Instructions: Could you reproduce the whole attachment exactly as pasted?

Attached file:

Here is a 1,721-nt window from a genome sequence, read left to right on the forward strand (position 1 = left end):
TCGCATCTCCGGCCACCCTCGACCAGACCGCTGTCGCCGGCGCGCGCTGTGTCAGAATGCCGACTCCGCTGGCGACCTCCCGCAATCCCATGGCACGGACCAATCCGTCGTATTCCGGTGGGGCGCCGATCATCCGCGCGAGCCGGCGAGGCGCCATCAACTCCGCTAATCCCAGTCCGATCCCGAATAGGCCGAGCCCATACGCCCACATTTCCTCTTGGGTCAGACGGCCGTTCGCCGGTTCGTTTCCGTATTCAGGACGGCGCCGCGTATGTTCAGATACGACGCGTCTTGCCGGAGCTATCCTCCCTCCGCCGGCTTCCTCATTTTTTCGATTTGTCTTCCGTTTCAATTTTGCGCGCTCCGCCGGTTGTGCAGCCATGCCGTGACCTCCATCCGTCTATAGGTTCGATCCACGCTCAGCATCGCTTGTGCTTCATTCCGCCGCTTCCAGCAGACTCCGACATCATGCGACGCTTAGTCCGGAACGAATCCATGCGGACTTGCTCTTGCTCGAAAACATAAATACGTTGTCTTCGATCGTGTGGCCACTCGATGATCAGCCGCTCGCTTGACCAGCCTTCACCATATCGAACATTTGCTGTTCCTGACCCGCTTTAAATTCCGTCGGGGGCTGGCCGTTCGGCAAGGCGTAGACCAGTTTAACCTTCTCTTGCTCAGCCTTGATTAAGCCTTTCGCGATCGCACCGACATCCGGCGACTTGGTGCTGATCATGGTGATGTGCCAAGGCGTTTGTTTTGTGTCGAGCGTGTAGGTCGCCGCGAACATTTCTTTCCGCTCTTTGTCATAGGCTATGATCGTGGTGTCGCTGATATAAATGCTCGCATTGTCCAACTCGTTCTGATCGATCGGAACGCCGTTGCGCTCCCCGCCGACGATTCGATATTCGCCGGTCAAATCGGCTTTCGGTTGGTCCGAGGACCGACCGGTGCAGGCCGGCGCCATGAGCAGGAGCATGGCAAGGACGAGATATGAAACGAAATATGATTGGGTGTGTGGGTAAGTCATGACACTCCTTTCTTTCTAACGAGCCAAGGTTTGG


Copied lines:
Here is a 1,721-nt window from a genome sequence, read left to right on the forward strand (position 1 = left end):
TCGCATCTCCGGCCACCCTCGACCAGACCGCTGTCGCCGGCGCGCGCTGTGTCAGAATGCCGACTCCGCTGGCGACCTCCCGCAATCCCATGGCACGGACCAATCCGTCGTATTCCGGTGGGGCGCCGATCATCCGCGCGAGCCGGCGAGGCGCCATCAACTCCGCTAATCCCAGTCCGATCCCGAATAGGCCGAGCCCATACGCCCACATTTCCTCTTGGGTCAGACGGCCGTTCGCCGGTTCGTTTCCGTATTCAGGACGGCGCCGCGTATGTTCAGATACGACGCGTCTTGCCGGAGCTATCCTCCCTCCGCCGGCTTCCTCATTTTTTCGATTTGTCTTCCGTTTCAATTTTGCGCGCTCCGCCGGTTGTGCAGCCATGCCGTGACCTCCATCCGTCTATAGGTTCGATCCACGCTCAGCATCGCTTGTGCTTCATTCCGCCGCTTCCAGCAGACTCCGACATCATGCGACGCTTAGTCCGGAACGAATCCATGCGGACTTGCTCTTGCTCGAAAACATAAATACGTTGTCTTCGATCGTGTGGCCACTCGATGATCAGCCGCTCGCTTGACCAGCCTTCACCATATCGAACATTTGCTGTTCCTGACCCGCTTTAAATTCCGTCGGGGGCTGGCCGTTCGGCAAGGCGTAGACCAGTTTAACCTTCTCTTGCTCAGCCTTGATTAAGCCTTTCGCGATCGCACCGACATCCGGCGACTTGGTGCTGATCATGGTGATGTGCCAAGGCGTTTGTTTTGTGTCGAGCGTGTAGGTCGCCGCGAACATTTCTTTCCGCTCTTTGTCATAGGCTATGATCGTGGTGTCGCTGATATAAATGCTCGCATTGTCCAACTCGTTCTGATCGATCGGAACGCCGTTGCGCTCCCCGCCGACGATTCGATATTCGCCGGTCAAATCGGCTTTCGGTTGGTCCGAGGACCGACCGGTGCAGGCCGGCGCCATGAGCAGGAGCATGGCAAGGACGAGATATGAAACGAAATATGATTGGGTGTGTGGGTAAGTCATGACACTCCTTTCTTTCTAACGAGCCAAGGTTTGG